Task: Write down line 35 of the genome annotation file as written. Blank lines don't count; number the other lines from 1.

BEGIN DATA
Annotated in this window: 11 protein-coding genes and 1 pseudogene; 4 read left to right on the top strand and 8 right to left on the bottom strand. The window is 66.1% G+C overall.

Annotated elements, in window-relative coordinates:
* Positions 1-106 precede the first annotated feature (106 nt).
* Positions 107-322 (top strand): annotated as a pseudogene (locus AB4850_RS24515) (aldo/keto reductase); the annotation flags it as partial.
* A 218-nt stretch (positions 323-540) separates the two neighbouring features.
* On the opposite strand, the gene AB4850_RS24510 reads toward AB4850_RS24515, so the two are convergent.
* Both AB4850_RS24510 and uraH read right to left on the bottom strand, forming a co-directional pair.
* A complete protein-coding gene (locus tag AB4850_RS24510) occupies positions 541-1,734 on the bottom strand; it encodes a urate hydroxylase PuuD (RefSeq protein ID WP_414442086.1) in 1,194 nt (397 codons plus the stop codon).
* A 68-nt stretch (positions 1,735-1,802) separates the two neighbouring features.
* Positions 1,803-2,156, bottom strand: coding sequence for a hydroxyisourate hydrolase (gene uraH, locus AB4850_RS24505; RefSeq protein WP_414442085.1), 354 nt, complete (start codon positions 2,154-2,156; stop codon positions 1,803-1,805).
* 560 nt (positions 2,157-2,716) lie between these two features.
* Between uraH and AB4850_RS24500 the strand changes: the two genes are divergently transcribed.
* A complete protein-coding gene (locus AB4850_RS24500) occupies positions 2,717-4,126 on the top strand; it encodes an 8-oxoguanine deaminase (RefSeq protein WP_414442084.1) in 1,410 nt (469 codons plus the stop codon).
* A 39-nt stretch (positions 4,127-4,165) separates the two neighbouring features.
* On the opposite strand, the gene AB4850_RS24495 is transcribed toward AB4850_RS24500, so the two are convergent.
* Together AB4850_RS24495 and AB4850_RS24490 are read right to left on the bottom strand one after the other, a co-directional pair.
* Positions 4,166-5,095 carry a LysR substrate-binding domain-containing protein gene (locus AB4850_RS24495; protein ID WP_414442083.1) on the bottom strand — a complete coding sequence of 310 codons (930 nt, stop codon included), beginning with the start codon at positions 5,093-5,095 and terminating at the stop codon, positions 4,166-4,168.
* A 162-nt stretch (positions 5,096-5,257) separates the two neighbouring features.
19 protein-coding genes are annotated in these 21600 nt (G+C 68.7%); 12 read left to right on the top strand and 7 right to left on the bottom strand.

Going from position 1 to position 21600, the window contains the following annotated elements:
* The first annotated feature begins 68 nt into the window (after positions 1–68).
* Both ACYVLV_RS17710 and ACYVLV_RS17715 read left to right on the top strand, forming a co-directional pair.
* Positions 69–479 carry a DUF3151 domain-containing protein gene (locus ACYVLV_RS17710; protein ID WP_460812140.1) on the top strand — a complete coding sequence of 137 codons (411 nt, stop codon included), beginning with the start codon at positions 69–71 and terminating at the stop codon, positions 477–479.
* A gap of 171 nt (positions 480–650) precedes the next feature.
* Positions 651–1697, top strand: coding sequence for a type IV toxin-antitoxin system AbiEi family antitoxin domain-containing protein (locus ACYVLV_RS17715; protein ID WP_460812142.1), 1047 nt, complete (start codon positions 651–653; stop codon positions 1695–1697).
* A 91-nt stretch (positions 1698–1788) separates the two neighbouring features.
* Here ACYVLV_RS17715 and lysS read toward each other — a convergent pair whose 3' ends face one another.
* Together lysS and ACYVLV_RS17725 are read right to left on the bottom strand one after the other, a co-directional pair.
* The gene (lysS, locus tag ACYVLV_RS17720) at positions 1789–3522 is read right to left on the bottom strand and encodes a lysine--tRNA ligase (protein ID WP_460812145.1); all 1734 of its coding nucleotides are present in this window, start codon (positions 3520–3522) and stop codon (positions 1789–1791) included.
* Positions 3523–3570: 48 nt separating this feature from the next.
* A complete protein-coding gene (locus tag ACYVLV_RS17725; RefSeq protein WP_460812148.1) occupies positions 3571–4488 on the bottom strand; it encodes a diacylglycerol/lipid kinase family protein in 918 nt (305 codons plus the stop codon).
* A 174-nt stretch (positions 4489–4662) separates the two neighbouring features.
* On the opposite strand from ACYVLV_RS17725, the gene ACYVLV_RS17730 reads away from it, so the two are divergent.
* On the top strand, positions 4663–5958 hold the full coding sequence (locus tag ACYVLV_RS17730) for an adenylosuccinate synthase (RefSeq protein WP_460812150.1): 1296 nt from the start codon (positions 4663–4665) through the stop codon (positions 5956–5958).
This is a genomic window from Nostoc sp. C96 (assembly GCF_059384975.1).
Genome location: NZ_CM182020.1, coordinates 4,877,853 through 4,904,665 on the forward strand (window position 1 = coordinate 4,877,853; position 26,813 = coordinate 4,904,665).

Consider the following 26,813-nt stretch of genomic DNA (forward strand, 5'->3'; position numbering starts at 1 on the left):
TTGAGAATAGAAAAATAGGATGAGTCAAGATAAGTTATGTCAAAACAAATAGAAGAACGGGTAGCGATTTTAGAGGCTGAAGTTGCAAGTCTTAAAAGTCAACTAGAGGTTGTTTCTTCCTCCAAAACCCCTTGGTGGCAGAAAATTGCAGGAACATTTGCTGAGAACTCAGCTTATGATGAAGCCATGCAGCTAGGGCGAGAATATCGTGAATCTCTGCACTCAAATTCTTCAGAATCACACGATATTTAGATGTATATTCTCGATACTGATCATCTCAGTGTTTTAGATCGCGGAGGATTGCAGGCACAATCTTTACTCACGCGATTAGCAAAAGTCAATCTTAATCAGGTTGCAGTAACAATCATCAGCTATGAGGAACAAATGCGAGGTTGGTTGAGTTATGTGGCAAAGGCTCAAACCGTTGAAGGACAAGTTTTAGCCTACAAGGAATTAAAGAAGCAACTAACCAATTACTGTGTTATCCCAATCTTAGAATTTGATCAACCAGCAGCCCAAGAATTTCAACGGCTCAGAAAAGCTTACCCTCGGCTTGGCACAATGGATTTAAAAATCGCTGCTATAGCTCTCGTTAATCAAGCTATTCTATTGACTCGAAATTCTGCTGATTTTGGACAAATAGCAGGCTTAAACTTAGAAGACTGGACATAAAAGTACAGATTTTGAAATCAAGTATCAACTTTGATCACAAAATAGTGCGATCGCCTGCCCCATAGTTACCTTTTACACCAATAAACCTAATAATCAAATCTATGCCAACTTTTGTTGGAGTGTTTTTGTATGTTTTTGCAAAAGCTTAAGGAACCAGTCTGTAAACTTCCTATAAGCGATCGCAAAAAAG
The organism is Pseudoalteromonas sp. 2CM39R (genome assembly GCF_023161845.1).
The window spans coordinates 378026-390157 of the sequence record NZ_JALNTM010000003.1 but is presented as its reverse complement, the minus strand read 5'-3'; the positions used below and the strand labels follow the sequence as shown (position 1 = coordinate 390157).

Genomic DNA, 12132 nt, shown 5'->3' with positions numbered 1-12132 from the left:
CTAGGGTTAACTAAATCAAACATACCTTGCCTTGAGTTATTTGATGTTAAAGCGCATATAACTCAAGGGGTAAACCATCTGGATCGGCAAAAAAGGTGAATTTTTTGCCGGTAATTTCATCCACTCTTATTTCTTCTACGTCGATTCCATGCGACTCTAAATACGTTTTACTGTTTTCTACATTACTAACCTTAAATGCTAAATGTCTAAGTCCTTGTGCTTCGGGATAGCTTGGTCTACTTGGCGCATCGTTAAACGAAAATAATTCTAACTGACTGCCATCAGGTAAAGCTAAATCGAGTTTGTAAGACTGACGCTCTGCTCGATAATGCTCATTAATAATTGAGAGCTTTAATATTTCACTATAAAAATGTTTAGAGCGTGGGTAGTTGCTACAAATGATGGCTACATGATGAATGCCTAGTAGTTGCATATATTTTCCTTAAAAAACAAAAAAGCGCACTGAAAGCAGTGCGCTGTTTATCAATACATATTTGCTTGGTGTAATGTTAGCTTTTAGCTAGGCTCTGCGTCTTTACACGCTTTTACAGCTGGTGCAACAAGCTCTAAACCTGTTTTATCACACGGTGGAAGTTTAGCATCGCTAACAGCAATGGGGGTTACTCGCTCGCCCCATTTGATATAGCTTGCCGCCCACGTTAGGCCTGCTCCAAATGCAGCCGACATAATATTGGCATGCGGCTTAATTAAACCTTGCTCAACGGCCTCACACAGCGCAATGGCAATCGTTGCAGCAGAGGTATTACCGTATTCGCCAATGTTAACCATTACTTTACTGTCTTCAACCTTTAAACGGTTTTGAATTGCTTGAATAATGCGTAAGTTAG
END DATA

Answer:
This is a genomic window from Nostoc sp. C96 (assembly GCF_059384975.1).